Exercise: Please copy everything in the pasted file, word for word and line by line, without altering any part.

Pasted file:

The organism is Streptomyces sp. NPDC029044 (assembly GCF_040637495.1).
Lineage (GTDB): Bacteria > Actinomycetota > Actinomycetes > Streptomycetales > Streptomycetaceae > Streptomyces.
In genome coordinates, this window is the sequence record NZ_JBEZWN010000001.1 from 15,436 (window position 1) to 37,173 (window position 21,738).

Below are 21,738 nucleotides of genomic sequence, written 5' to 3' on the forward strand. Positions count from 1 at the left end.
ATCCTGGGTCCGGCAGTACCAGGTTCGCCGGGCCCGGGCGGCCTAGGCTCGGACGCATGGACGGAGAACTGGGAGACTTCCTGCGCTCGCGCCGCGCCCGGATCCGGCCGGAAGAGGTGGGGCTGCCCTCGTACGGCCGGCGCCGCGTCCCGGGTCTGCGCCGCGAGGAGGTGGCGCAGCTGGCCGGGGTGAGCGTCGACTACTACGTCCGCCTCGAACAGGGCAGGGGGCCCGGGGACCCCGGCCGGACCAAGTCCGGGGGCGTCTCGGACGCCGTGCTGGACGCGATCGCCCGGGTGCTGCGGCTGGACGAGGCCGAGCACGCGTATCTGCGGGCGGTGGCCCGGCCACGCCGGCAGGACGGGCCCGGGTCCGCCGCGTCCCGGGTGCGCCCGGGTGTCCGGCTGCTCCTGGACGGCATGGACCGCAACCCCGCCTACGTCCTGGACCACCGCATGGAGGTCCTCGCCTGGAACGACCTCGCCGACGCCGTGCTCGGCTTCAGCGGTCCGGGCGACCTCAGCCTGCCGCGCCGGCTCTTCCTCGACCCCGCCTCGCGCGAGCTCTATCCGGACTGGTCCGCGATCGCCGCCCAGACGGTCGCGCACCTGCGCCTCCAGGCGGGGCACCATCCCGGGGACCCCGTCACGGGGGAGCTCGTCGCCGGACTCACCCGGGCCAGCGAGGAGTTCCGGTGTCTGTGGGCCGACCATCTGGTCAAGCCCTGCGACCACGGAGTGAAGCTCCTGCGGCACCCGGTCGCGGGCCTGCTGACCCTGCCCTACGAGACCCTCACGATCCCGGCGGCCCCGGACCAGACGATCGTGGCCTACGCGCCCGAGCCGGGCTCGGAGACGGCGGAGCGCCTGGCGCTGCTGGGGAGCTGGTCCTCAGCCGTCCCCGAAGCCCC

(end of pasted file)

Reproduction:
The organism is Streptomyces sp. NPDC029044 (assembly GCF_040637495.1).
Lineage (GTDB): Bacteria > Actinomycetota > Actinomycetes > Streptomycetales > Streptomycetaceae > Streptomyces.
In genome coordinates, this window is the sequence record NZ_JBEZWN010000001.1 from 15,436 (window position 1) to 37,173 (window position 21,738).

Below are 21,738 nucleotides of genomic sequence, written 5' to 3' on the forward strand. Positions count from 1 at the left end.
ATCCTGGGTCCGGCAGTACCAGGTTCGCCGGGCCCGGGCGGCCTAGGCTCGGACGCATGGACGGAGAACTGGGAGACTTCCTGCGCTCGCGCCGCGCCCGGATCCGGCCGGAAGAGGTGGGGCTGCCCTCGTACGGCCGGCGCCGCGTCCCGGGTCTGCGCCGCGAGGAGGTGGCGCAGCTGGCCGGGGTGAGCGTCGACTACTACGTCCGCCTCGAACAGGGCAGGGGGCCCGGGGACCCCGGCCGGACCAAGTCCGGGGGCGTCTCGGACGCCGTGCTGGACGCGATCGCCCGGGTGCTGCGGCTGGACGAGGCCGAGCACGCGTATCTGCGGGCGGTGGCCCGGCCACGCCGGCAGGACGGGCCCGGGTCCGCCGCGTCCCGGGTGCGCCCGGGTGTCCGGCTGCTCCTGGACGGCATGGACCGCAACCCCGCCTACGTCCTGGACCACCGCATGGAGGTCCTCGCCTGGAACGACCTCGCCGACGCCGTGCTCGGCTTCAGCGGTCCGGGCGACCTCAGCCTGCCGCGCCGGCTCTTCCTCGACCCCGCCTCGCGCGAGCTCTATCCGGACTGGTCCGCGATCGCCGCCCAGACGGTCGCGCACCTGCGCCTCCAGGCGGGGCACCATCCCGGGGACCCCGTCACGGGGGAGCTCGTCGCCGGACTCACCCGGGCCAGCGAGGAGTTCCGGTGTCTGTGGGCCGACCATCTGGTCAAGCCCTGCGACCACGGAGTGAAGCTCCTGCGGCACCCGGTCGCGGGCCTGCTGACCCTGCCCTACGAGACCCTCACGATCCCGGCGGCCCCGGACCAGACGATCGTGGCCTACGCGCCCGAGCCGGGCTCGGAGACGGCGGAGCGCCTGGCGCTGCTGGGGAGCTGGTCCTCAGCCGTCCCCGAAGCCCC